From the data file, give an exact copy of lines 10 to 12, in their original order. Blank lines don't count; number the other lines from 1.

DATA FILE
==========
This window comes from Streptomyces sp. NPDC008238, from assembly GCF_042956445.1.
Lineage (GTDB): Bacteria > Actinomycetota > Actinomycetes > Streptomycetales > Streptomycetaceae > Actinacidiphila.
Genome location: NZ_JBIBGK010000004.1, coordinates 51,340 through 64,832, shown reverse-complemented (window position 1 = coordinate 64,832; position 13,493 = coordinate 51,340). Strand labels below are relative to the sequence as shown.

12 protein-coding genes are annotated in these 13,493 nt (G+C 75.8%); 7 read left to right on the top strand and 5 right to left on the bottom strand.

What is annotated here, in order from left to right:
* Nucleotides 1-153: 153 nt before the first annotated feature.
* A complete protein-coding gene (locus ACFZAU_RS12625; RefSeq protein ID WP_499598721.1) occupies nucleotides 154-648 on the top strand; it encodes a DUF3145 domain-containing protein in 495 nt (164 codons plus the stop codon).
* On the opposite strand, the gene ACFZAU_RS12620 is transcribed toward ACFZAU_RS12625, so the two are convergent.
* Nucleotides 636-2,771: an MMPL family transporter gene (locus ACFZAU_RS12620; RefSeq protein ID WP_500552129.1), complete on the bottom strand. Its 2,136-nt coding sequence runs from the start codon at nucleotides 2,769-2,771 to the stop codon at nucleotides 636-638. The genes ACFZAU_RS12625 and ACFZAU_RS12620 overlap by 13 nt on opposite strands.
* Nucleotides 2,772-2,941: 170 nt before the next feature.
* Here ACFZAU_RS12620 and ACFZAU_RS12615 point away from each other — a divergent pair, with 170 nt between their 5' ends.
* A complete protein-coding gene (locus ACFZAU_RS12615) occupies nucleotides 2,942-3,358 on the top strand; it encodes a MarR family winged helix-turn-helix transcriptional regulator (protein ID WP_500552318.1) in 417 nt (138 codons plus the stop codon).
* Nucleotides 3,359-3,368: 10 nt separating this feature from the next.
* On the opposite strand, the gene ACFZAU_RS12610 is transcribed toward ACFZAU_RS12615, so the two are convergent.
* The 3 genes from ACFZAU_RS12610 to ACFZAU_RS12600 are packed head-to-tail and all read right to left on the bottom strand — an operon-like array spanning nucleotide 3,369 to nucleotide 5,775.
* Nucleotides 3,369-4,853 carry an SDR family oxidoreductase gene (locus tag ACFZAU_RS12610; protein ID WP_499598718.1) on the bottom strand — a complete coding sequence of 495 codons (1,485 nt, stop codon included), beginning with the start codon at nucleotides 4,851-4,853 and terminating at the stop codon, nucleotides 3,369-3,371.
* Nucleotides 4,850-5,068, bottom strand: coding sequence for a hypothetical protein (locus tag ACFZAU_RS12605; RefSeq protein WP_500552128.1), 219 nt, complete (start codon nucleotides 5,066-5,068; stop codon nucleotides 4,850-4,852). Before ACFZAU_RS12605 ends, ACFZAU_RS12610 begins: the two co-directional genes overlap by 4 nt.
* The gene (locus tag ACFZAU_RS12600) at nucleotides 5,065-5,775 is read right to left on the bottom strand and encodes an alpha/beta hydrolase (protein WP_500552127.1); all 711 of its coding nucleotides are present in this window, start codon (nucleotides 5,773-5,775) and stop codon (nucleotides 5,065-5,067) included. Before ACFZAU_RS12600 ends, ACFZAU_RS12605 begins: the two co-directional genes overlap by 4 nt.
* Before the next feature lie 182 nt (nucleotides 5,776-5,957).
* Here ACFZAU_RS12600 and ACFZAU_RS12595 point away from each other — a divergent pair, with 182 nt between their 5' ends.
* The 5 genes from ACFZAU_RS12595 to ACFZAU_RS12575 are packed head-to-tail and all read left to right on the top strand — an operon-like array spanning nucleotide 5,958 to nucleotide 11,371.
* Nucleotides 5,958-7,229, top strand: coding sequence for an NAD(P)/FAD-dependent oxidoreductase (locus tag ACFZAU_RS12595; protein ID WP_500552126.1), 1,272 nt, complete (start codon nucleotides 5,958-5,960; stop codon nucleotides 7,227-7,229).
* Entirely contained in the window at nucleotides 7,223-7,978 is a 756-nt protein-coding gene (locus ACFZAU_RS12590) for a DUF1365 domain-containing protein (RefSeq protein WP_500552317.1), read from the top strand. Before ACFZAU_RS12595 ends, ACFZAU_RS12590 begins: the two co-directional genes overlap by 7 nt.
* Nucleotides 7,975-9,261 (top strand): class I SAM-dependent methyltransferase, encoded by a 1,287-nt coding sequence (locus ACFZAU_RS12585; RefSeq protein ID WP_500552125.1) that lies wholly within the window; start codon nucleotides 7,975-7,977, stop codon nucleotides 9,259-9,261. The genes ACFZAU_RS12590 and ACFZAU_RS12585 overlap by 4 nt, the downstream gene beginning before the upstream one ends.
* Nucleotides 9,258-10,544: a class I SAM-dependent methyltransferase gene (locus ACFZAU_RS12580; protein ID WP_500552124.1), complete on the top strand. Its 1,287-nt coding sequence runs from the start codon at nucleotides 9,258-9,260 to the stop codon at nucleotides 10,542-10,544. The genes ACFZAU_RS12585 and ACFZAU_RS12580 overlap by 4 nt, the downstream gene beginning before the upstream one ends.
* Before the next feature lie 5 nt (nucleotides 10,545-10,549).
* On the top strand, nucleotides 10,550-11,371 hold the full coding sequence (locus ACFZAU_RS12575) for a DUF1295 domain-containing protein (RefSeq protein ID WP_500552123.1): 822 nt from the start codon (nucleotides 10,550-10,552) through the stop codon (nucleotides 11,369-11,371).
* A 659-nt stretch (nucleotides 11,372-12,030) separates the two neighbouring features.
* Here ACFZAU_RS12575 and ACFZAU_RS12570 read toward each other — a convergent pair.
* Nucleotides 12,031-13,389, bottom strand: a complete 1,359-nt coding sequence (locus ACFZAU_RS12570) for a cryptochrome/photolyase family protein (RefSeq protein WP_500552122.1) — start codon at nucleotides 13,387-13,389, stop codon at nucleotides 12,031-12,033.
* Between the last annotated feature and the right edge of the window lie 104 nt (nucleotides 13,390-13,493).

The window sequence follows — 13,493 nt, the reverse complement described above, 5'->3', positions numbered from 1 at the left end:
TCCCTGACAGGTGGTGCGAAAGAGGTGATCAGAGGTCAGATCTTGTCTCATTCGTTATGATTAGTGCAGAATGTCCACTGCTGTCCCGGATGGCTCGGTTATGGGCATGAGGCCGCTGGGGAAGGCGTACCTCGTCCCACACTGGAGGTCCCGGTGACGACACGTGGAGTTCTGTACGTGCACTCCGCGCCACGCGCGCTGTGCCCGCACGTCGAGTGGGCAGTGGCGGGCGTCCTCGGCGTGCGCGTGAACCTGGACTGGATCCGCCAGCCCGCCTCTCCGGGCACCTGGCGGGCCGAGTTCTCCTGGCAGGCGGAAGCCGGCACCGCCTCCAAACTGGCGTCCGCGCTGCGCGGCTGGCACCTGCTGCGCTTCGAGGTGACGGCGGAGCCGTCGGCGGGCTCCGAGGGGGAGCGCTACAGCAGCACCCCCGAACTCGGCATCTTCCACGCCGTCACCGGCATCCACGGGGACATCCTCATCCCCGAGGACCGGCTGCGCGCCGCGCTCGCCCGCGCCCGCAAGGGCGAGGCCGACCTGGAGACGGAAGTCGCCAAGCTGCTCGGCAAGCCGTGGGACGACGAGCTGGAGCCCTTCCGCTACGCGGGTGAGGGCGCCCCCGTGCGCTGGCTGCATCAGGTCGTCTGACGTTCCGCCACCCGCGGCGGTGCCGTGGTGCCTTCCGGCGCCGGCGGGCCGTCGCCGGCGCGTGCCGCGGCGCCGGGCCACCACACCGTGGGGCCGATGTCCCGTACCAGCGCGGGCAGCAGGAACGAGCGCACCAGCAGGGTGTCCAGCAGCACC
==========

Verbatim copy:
* Nucleotides 2,772-2,941: 170 nt before the next feature.
* Here ACFZAU_RS12620 and ACFZAU_RS12615 point away from each other — a divergent pair, with 170 nt between their 5' ends.
* A complete protein-coding gene (locus ACFZAU_RS12615) occupies nucleotides 2,942-3,358 on the top strand; it encodes a MarR family winged helix-turn-helix transcriptional regulator (protein ID WP_500552318.1) in 417 nt (138 codons plus the stop codon).